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I can’t remember how I stumbled upon Danny Gregory’s book Everyday Matters.  It was around 2005, I was about 45.  I had just separated from my husband, my kids were grown.  I was living off disability in a room I rented from my best friend.  I was floundering around with my identity and searching for meaning in my life and desperately looking for inspiration.
Everyday Matterswas a simple, beautiful gift.  It’s essentially a guide to keeping an illustrated journal, and why that’s important, why everyday of your life matters and is worth recording.  It was an unusual kind of book for me because it emphasized drawing over writing.  It was filled images and reflections on the mundane and the sublime.  It was a record of healing, but there wasn’t some great transformation into an idealized picture of robust life.  Instead it showed life with its scars and pockmarks and all its homely color..
Of Everyday Matters, Gregory said:  “Two years before I started drawing, my wife was run over by a subway train. Sounds really terrible, I know. But, well, this book is about how art and New York City saved my life.”  His beloved wife, Patti, recovered, but had paraplegia and had to use a wheelchair for the rest of her life.  Gregory began to draw and keep a journal of their transition into their new life.  In learning to draw, he learned to see more vividly.  In learning to see more vividly, he reclaimed his sense of wonder.  And then he shared it.
Everyday Mattersimmediately went on my antidepressant book shelf, as well as my inspiration shelf.  I was tenuously starting to keep journals again but they were clogged with confusion, pain and exhaustion.  After reading Everyday Matters, I let myself be distracted from my inner turmoil by objects around the house, by plants and faces.  I let a life long habit of doodling become an obsession.  If I felt myself spiraling into self destructive writing, I drew instead.  I did lots of terrible little drawings.  And I enjoyed it.
I blame Danny Gregory for turning my compulsion to keep a journal into an addiction.  I gave copies of his book to many friends.  He then published The Creative License: Giving Yourself Permission To Be The Artist You Truly Are and An Illustrated Life: Drawing Inspiration from the Private Sketchbooks of Artists, Illustrators and Designers, both of which I revisit on a regular basis to keep my creative juices flowing.  I love his advice on better living through bad drawings.  His books are especially helpful after you see work that especially blows you away and you feel like a fraud for scribbling inanely on paper.  Gregory re-opens your eyes to your own unique vision and potential.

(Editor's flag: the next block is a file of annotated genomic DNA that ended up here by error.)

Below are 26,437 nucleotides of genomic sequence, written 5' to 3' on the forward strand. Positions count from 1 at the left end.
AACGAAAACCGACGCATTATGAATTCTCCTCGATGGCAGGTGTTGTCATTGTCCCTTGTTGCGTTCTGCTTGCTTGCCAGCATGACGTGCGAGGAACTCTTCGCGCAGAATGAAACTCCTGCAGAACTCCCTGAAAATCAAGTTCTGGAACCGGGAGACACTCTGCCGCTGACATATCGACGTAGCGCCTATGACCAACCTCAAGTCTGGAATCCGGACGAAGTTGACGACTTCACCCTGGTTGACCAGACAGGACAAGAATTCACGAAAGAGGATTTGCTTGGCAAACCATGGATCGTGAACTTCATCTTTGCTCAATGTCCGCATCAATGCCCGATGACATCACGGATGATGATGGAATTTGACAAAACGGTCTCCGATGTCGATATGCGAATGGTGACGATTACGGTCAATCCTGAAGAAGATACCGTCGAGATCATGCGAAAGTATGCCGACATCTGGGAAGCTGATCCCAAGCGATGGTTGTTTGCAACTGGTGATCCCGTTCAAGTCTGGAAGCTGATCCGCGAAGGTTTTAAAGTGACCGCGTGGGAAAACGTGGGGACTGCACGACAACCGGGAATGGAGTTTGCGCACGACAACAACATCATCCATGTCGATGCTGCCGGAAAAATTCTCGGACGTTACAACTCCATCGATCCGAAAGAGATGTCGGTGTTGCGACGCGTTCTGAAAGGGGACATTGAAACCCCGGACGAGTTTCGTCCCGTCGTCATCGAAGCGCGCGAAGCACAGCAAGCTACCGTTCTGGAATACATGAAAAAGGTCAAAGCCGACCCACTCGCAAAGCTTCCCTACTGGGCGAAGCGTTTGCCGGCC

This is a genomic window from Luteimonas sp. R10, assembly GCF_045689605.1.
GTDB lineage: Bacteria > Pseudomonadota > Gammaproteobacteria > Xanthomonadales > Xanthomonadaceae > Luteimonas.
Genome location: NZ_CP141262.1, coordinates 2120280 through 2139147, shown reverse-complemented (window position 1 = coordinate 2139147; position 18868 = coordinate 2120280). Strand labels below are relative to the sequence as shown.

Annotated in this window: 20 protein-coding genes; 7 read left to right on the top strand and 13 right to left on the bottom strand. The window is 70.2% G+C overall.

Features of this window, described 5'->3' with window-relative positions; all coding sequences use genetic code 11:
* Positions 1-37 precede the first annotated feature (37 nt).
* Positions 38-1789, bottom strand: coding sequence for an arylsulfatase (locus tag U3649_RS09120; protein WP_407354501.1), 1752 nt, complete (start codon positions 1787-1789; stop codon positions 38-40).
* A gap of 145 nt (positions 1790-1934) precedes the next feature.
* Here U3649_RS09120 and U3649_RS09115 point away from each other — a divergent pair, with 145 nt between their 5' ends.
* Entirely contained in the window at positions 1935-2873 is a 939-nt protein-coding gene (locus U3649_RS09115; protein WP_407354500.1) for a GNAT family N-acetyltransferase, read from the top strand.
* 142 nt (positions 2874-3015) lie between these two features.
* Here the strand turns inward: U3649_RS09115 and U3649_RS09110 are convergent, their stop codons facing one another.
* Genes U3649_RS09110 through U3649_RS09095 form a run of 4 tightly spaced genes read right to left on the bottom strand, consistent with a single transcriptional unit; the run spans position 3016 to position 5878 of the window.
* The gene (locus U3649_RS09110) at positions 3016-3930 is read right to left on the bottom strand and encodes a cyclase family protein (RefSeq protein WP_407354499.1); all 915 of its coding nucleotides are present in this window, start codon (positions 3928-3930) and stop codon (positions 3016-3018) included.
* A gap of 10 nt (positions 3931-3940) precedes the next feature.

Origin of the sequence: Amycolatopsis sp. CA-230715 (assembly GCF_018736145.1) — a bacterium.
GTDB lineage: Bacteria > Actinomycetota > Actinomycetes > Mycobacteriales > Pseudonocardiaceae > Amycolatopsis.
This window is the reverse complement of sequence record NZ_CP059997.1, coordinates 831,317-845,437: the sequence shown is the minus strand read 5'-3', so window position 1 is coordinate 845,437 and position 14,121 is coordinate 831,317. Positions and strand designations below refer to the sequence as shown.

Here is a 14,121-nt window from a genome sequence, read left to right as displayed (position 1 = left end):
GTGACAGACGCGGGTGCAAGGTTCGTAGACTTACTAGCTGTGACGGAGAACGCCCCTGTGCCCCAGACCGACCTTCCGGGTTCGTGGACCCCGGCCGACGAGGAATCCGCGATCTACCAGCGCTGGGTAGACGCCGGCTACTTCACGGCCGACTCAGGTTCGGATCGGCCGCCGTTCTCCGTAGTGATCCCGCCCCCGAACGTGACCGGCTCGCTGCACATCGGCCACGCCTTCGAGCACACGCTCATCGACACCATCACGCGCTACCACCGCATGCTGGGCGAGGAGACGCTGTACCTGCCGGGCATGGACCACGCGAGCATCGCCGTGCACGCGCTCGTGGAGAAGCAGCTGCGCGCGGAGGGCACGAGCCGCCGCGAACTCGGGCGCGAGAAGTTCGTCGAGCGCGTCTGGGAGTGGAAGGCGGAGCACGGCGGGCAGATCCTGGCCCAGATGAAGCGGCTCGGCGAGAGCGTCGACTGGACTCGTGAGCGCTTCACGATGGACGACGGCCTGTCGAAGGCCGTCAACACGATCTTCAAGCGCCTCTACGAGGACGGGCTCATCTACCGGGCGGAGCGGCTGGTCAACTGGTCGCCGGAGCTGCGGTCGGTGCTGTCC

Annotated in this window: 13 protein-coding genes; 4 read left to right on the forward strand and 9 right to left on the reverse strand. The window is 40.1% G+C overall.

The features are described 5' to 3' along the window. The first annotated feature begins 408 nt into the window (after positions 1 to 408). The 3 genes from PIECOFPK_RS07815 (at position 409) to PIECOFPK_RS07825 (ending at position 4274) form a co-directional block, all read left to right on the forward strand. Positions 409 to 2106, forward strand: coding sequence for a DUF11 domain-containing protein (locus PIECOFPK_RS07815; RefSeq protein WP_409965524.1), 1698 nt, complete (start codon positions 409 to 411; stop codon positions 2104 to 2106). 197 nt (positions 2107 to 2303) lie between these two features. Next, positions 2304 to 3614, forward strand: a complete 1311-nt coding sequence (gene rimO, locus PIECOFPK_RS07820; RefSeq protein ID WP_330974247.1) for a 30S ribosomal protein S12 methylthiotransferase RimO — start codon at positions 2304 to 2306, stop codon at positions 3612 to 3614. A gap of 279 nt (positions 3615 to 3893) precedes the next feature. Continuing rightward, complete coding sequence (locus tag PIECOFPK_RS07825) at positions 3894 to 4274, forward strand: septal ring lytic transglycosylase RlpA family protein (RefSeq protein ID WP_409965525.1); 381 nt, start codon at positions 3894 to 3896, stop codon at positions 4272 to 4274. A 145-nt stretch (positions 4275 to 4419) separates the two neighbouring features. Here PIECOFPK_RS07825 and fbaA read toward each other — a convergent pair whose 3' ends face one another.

His latest book, published only a few months ago, is called A Kiss Before You Go: an Illustrated Memoir of Love and Loss.  This is the journal of his first year after his beloved Patti died.  It was a sudden death, the result of a fall.  It’s a poignant and unflinching look at grief.  

He said, “Patti and I shared so much over the twenty-four years we were together: her paraplegia, raising our son, lots of adventure, laughs, and love. When she died in a horrible accident, I had to face a completely new life and approach it day by day.  A Kiss Before You Go is an illustrated record of our years together and my first year alone. It covers sad events but ultimately it’s a book about loving and living, about beauty in its many shades.”

This is one of the most honest and immediate books on the grieving process I’ve read. There is almost an imperative in society to get over it but this journal instead honors the loss and is honest about the painful process of getting one’s balance back.  There is uplift, but there is a profound respect for the way grief reshapes us and hones our perspective. 
The illustrations are stunning.  As in his other books, the story is handwritten.  Gregory often uses a dip pen and the entries are published as they are written.  The written words are art.  There is a haunting page where he is writing in white ink on a blue background about the day of Patti’s death.  The nib of the pen seems to have split halfway through the entry, or is he retracing every word.  The letters and words seem to be falling apart, or like they have ghosts.  The entry ends with “Nothing seems real.”   
He paints an interpretation of Hokusai’s classic  the Great Wave with a hand form reaching out of the water in the undertow.  It’s a powerful rendering of the way grief comes in waves and “flattens” you.   
The drawings of his son and their dogs crackle with love and energy.
But this book doesn’t flatten you.  The honesty of it is refreshing and the beauty of life is evident on every page.   
Gregory addresses the ambivalence we have when spirits seem to visit us in dreams and in strange coincidences. There are funny moments, like when he spends time with a friend who has devolved into a sort of caveman without the company of women.  “I better watch it.”  And when he gets advice from a friend who tells him the universe is waiting to see what he will make of this, and Gregory’s response is, “Why can’t the universe just leave me the fuck alone?”
The book itself is well bound and opens flat so you can enjoy the two page spreads.  I always look at books without their jackets because I like to see how they are bound and I’m always hoping for a surprise.  This one has a lovely watercolor blue cover and a white ink drawing of kissing figurines.  And the back of the paper cover has a collage of pictures of Patti. It underscores how she lived fully and celebrated each day.
People like to think you get over loss, but I don’t think you do.  I think, instead you learn to grieve properly, to let grief have its place in the rhythm of your life.  This book invites you to feel loss in all its color and awkwardness.  The gift of grief is how it imbues everything around us with memory and magic. 
A year after Patti’s death, Gregory draws a beautiful tulip emerging from dark speckled earth.  He has had a terrible time keeping up her garden.  He writes, “P: The bulbs you planted are coming up again. I can’t always remember to water them but someone’s making it rain a lot instead.  Is it you?”
A Kiss Before You Go by Danny Gregory is published by Chronicle Books and is widely available.   Here is a wonderful trailer he did  for it that gives you a sense of what a work of art it is.

Danny Gregory’s website is  There is a link to his blog and he is a very accessible writer and artist who encourages us all to be creative everyday, because our lives and our losses matter.